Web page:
And so his family waited as he wrestled with himself. The slaves watched their master and concluded, “He didn’t cahr to go. No . . . he didn’t cahr to go.” One cousin tells us Lee consulted the Bible. At midnight on April 20, the house was still ablaze with lights, as the family gathered with miserable anticipation in the parlor. Finally Lee bowed his head and wrote his resignation, as well as a short explanatory letter to General Scott. Then he slowly walked down the staircase and handed the letters to his wife. “Mary,” he said, “your husband is no longer an officer of the United States Army.”
Lee developed an explanation for his decision that he would repeat nearly verbatim to the end of his days. As he often did in times of distress, he crafted it like the formulas dear to his engineer’s hear: simple, unvarying, and seemingly watertight. He told Roger Jones, another cousin in the federal army: “I have been unable to make up my mind to raise my hand against my native state, my relations, my children & my home . . . & never desire again to draw my sword save in defence of my State. I consider it useless to go into the reasons that influenced me. I can give no advice. I merely tell you what I have done that you may do better.”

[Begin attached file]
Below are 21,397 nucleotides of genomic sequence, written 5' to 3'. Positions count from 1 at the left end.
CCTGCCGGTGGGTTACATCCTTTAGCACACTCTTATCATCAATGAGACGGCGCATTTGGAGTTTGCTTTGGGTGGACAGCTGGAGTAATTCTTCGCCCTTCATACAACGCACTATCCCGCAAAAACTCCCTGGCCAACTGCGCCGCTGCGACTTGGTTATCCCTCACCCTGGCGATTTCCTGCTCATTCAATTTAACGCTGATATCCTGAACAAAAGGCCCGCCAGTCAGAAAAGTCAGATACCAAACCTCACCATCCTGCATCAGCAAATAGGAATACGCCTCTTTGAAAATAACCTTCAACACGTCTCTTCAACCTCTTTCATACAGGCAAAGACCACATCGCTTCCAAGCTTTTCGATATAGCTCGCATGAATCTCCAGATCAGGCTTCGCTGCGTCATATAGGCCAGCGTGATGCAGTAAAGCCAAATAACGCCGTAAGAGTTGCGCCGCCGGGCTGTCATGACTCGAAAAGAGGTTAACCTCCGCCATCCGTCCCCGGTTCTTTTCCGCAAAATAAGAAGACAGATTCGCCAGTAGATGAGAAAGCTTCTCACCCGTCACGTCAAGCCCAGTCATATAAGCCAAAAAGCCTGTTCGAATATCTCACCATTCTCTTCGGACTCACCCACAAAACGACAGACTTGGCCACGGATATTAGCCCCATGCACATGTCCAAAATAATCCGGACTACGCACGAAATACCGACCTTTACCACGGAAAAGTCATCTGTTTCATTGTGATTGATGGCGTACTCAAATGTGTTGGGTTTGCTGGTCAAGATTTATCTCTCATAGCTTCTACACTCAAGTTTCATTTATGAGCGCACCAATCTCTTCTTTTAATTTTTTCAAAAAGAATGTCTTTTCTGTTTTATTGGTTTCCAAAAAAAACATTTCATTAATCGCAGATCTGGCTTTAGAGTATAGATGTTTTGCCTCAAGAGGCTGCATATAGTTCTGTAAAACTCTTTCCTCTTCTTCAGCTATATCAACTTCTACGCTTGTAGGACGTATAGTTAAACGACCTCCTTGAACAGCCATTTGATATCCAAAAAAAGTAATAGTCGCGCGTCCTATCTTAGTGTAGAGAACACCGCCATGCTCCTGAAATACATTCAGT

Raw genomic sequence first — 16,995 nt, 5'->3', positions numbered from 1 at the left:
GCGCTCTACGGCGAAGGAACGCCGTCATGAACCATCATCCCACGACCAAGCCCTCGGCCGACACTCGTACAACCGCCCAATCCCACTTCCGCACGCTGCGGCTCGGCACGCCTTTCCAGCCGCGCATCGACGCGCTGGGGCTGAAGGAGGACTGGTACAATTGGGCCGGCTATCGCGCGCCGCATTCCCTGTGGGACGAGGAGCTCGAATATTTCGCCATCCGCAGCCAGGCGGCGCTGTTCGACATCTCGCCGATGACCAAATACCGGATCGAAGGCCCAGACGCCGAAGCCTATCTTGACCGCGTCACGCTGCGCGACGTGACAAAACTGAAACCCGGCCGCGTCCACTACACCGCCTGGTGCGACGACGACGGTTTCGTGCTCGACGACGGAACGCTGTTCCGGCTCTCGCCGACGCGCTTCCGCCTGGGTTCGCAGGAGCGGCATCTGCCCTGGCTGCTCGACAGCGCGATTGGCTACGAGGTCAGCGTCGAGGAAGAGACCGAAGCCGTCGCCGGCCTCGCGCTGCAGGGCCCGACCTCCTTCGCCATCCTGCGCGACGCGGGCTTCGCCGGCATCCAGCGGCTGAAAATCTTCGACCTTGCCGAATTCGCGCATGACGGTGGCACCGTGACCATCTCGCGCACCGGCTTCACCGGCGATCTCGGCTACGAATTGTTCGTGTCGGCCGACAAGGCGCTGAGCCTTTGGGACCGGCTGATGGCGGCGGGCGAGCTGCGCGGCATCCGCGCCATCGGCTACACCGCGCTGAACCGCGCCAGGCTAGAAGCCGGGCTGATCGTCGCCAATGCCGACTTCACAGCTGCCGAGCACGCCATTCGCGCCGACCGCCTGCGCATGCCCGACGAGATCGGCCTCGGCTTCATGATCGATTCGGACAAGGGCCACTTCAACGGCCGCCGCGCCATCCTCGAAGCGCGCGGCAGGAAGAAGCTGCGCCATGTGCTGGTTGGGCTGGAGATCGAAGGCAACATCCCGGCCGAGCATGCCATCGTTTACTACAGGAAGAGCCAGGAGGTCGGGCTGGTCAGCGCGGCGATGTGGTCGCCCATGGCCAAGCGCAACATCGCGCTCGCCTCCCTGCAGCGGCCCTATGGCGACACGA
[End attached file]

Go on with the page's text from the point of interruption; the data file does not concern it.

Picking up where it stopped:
One Lee biographer called it the “answer he was born to make.” Most other historians have agreed, using such phrases as “it was not that the anguished man had any choice.” Yet everything we know indicates that it was a dreadful moment in Lee’s life. Years later he confessed it was so painful that he held onto his resignation letter for a day before sending it. This scene, when a strong man paced and prayed in despair, is so poignant precisely because it palpably exposes the contradiction in his heart. Even Lee’s tight-lipped language suggests he knew he must cling to his conviction and avoid expressing its contradictions, lest he second-guess his own actions.